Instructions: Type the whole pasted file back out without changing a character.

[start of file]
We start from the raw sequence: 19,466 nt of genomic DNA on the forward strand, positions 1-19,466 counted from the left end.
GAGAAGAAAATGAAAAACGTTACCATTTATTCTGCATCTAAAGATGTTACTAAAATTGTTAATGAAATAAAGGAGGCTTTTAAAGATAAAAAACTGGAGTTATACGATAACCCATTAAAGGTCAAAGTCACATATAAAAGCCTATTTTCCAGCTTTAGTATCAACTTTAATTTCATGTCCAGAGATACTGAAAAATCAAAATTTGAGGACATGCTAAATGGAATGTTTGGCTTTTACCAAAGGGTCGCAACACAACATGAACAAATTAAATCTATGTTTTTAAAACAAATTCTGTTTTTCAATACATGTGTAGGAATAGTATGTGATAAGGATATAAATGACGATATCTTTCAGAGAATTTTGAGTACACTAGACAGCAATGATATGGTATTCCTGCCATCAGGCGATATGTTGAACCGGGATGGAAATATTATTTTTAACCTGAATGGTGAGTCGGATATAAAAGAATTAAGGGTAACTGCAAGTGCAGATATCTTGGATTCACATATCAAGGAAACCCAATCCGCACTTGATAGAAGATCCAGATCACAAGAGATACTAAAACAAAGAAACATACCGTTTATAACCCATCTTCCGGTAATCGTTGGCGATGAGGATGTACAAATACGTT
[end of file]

We start from the raw sequence: 19,466 nt of genomic DNA on the forward strand, positions 1-19,466 counted from the left end.
GAGAAGAAAATGAAAAACGTTACCATTTATTCTGCATCTAAAGATGTTACTAAAATTGTTAATGAAATAAAGGAGGCTTTTAAAGATAAAAAACTGGAGTTATACGATAACCCATTAAAGGTCAAAGTCACATATAAAAGCCTATTTTCCAGCTTTAGTATCAACTTTAATTTCATGTCCAGAGATACTGAAAAATCAAAATTTGAGGACATGCTAAATGGAATGTTTGGCTTTTACCAAAGGGTCGCAACACAACATGAACAAATTAAATCTATGTTTTTAAAACAAATTCTGTTTTTCAATACATGTGTAGGAATAGTATGTGATAAGGATATAAATGACGATATCTTTCAGAGAATTTTGAGTACACTAGACAGCAATGATATGGTATTCCTGCCATCAGGCGATATGTTGAACCGGGATGGAAATATTATTTTTAACCTGAATGGTGAGTCGGATATAAAAGAATTAAGGGTAACTGCAAGTGCAGATATCTTGGATTCACATATCAAGGAAACCCAATCCGCACTTGATAGAAGATCCAGATCACAAGAGATACTAAAACAAAGAAACATACCGTTTATAACCCATCTTCCGGTAATCGTTGGCGATGAGGATGTACAAATACGTT